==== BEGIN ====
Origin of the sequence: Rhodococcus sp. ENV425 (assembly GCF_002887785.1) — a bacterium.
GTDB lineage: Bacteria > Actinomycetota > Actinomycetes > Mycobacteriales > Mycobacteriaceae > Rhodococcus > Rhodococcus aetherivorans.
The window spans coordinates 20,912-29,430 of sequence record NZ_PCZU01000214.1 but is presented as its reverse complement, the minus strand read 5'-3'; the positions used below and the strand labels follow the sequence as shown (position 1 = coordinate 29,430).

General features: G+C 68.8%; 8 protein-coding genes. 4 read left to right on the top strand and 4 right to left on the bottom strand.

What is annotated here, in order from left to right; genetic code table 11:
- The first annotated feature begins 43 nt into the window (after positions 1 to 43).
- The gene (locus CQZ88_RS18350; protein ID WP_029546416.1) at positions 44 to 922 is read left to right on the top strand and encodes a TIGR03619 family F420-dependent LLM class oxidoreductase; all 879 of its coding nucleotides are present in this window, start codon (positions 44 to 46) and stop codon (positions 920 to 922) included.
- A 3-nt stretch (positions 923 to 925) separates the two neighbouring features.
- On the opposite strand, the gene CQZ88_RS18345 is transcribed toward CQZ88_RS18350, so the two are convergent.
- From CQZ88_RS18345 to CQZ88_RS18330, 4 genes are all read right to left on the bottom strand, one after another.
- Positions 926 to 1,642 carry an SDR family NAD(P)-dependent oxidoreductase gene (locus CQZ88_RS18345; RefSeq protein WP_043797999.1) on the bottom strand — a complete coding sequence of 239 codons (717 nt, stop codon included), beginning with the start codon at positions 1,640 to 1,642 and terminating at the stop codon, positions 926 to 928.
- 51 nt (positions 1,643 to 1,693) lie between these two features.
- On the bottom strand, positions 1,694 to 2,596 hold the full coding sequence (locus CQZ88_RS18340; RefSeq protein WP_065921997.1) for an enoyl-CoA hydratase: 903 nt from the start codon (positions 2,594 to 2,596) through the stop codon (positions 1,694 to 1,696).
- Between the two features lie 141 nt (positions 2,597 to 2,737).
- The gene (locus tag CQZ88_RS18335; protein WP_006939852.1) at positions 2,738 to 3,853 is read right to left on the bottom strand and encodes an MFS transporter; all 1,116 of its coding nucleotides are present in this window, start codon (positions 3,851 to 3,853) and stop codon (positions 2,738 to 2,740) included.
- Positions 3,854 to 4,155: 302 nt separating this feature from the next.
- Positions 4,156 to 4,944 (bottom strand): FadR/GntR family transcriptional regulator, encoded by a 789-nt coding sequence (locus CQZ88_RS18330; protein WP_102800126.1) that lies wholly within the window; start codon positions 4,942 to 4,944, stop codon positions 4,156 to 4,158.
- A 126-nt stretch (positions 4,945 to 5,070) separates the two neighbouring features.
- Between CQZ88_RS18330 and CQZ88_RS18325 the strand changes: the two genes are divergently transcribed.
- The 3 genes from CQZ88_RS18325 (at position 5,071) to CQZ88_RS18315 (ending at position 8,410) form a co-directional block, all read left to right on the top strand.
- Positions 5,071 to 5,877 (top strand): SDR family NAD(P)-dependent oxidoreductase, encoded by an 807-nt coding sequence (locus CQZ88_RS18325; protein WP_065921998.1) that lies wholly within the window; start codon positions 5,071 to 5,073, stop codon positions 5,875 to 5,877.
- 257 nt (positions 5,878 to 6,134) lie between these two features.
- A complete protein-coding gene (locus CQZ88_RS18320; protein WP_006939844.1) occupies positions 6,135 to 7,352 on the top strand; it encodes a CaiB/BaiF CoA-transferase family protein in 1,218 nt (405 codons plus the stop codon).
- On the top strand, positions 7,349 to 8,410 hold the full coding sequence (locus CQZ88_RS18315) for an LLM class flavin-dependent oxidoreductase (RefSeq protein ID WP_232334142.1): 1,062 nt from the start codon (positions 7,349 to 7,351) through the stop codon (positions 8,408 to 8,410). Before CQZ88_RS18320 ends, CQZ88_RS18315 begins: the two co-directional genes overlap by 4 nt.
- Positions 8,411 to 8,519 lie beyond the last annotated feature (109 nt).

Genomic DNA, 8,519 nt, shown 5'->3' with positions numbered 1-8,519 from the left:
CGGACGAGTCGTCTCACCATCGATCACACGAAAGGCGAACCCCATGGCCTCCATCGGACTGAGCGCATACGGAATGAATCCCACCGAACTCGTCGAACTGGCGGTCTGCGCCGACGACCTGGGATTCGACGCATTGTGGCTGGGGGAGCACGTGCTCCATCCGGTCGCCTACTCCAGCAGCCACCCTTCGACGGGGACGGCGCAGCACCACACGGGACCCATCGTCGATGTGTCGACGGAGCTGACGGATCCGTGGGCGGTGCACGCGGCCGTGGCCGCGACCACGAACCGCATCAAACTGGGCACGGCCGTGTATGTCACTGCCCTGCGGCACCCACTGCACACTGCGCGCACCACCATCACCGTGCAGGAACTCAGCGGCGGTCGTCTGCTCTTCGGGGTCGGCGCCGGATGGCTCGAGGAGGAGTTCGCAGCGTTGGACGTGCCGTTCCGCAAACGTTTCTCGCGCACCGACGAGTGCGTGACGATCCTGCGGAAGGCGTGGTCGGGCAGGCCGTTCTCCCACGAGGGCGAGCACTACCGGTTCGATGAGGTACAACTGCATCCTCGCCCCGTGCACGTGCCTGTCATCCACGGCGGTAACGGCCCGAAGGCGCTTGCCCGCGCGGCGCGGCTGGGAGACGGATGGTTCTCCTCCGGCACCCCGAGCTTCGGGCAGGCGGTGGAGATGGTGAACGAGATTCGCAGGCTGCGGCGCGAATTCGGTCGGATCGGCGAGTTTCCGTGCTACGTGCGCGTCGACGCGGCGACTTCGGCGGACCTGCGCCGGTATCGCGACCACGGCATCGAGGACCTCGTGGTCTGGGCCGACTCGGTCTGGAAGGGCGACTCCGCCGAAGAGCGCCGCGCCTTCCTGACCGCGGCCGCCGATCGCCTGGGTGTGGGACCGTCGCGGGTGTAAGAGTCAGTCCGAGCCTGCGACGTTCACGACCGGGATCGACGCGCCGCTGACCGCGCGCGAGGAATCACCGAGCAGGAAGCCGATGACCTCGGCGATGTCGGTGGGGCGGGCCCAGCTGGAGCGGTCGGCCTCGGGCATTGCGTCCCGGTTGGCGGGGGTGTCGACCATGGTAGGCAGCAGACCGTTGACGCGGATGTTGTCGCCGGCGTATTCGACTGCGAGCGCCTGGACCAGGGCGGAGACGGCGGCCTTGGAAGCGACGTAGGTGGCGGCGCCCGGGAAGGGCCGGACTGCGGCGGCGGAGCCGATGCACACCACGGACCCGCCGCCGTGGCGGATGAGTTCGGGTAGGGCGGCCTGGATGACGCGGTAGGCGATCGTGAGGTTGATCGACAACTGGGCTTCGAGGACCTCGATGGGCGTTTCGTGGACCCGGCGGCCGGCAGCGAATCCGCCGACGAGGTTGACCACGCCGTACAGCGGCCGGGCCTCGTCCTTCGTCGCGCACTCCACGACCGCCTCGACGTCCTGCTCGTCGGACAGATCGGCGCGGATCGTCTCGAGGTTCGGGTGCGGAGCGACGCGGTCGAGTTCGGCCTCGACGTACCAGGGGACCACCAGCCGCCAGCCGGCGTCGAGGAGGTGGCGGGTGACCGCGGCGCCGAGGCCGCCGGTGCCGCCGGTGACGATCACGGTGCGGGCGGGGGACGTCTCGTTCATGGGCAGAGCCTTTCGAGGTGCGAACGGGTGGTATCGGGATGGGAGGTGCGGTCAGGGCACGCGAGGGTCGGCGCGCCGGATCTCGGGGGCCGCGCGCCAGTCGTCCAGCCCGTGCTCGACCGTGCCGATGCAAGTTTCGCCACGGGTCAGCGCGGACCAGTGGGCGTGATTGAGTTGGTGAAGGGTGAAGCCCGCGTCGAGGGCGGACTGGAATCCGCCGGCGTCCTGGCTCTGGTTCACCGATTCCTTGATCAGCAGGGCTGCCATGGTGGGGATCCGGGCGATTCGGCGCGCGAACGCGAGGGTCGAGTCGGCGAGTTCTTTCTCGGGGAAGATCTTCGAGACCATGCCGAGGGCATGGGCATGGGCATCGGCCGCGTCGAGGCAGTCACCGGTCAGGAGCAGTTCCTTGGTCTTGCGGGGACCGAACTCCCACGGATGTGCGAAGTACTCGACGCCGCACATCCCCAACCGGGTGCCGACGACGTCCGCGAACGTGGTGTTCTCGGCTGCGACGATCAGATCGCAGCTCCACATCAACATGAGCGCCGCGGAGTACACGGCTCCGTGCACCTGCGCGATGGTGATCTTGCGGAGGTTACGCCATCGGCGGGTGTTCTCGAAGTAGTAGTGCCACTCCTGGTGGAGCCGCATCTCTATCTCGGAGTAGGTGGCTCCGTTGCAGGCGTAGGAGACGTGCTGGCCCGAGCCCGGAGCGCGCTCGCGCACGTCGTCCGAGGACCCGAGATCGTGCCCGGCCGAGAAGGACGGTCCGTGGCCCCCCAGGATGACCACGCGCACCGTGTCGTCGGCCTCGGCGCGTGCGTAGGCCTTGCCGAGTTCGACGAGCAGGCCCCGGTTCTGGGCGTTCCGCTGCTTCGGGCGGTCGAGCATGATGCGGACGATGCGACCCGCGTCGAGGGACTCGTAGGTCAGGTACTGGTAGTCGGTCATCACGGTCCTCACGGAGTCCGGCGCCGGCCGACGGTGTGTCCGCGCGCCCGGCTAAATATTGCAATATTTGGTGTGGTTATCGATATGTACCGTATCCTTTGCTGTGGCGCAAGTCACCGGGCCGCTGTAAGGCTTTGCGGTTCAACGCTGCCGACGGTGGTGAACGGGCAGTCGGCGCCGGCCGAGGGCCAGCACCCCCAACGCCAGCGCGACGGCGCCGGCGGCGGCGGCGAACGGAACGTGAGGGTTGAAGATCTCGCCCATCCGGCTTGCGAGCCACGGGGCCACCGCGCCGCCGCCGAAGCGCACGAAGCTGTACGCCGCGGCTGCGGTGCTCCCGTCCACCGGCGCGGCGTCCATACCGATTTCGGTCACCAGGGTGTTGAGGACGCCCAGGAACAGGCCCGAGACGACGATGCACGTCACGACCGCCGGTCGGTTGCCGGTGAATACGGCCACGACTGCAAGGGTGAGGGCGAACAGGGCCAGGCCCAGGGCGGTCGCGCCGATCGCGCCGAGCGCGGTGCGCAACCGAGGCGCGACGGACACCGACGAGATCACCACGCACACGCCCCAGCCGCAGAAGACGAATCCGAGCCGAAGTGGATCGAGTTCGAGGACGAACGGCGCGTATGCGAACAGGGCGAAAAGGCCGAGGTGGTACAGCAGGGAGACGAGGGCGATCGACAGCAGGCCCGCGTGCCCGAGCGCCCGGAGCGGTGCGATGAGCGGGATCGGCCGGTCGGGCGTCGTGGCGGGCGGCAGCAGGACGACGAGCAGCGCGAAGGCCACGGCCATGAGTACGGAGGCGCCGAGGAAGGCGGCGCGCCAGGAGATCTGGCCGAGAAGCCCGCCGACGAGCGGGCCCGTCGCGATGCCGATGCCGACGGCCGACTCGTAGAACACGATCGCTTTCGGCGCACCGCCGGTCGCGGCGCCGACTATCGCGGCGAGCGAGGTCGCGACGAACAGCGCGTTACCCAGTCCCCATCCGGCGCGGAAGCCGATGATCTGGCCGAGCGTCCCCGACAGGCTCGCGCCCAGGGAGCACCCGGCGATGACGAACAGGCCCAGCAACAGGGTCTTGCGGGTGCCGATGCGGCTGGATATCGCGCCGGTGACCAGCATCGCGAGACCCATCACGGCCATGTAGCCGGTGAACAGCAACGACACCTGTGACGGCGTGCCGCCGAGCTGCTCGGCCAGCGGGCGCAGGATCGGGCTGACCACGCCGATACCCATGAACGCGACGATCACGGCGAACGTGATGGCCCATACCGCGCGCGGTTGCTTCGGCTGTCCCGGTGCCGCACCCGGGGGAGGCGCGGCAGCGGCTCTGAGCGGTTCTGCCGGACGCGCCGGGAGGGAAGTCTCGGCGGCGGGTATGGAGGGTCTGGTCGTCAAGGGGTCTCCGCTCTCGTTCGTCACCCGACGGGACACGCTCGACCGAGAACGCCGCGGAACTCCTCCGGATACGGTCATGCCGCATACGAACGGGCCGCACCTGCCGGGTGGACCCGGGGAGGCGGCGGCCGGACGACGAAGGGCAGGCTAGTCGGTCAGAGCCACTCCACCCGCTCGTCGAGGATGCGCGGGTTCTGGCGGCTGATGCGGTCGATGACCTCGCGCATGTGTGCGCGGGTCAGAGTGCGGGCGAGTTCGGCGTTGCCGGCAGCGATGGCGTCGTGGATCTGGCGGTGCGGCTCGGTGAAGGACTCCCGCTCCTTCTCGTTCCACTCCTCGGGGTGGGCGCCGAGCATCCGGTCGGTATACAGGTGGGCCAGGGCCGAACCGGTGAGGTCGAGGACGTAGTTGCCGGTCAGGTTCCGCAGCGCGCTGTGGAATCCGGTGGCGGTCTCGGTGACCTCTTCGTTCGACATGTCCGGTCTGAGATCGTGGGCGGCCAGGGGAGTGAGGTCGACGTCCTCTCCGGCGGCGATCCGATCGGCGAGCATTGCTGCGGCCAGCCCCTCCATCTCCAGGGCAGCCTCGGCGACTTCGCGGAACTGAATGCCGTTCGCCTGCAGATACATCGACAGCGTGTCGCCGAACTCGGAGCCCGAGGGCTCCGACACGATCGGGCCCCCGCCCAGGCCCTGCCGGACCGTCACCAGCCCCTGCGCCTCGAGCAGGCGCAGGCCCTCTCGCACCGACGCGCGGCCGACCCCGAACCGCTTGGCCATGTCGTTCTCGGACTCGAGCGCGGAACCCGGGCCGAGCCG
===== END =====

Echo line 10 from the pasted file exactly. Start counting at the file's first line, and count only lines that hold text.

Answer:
- From CQZ88_RS18345 to CQZ88_RS18330, 4 genes are all read right to left on the bottom strand, one after another.